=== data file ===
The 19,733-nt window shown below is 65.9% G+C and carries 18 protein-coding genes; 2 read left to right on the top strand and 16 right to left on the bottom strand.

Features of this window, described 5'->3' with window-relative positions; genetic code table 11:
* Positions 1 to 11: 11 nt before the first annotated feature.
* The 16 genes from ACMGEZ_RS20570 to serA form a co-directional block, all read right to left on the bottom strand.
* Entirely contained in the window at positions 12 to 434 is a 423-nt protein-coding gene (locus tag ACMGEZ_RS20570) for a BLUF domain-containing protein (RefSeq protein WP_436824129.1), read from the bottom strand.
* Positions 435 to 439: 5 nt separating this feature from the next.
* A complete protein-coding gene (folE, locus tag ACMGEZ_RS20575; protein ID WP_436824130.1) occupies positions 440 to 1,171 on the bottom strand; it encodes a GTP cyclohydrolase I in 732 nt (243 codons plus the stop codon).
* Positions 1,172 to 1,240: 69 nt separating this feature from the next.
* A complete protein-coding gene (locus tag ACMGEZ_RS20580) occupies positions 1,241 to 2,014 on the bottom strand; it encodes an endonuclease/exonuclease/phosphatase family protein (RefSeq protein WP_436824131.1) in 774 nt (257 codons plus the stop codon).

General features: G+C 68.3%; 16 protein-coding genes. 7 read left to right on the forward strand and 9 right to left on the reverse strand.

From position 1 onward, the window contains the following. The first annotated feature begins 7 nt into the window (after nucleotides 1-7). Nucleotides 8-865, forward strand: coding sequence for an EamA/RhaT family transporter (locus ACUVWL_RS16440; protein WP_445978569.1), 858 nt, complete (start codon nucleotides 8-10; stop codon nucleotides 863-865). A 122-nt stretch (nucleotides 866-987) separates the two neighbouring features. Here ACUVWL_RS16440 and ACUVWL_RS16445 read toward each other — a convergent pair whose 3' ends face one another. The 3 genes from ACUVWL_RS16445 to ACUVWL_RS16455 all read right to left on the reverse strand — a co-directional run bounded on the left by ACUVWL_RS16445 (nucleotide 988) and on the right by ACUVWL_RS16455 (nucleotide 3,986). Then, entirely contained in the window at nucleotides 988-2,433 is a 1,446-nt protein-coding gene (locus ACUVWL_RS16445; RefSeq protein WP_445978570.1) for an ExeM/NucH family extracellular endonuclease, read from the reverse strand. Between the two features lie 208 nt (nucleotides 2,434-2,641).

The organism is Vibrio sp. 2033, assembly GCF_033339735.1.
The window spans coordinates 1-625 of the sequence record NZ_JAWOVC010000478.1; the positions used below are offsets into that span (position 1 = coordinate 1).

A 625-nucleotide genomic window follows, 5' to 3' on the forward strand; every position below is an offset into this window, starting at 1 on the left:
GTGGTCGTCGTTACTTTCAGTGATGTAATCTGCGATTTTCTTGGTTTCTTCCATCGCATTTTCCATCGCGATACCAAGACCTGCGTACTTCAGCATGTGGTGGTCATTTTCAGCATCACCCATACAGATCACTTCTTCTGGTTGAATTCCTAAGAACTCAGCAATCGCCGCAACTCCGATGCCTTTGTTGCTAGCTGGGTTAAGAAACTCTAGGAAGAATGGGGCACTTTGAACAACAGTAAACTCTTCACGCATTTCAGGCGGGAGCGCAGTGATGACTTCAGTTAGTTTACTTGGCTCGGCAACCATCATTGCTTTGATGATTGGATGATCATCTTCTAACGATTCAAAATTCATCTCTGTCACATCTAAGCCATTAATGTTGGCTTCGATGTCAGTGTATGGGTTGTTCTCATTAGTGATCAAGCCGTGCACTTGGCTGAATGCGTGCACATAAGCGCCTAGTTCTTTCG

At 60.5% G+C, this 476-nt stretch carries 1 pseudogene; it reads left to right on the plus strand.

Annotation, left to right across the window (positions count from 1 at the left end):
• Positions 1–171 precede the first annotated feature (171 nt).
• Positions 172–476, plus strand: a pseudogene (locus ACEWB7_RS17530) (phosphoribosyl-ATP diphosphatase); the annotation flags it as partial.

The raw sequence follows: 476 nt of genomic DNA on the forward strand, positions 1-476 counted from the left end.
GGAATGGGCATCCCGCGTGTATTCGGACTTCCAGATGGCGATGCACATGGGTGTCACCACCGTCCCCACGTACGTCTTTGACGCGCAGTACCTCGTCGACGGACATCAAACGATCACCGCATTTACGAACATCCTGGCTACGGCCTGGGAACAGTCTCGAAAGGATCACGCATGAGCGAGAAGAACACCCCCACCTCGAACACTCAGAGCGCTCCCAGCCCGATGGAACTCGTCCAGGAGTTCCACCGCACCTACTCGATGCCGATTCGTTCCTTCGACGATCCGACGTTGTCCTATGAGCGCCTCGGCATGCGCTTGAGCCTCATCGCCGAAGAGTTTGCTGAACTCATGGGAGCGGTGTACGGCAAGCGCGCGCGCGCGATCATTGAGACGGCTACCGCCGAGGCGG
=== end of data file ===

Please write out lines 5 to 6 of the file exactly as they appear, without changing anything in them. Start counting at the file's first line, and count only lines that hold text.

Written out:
* Entirely contained in the window at positions 12 to 434 is a 423-nt protein-coding gene (locus tag ACMGEZ_RS20570) for a BLUF domain-containing protein (RefSeq protein WP_436824129.1), read from the bottom strand.
* Positions 435 to 439: 5 nt separating this feature from the next.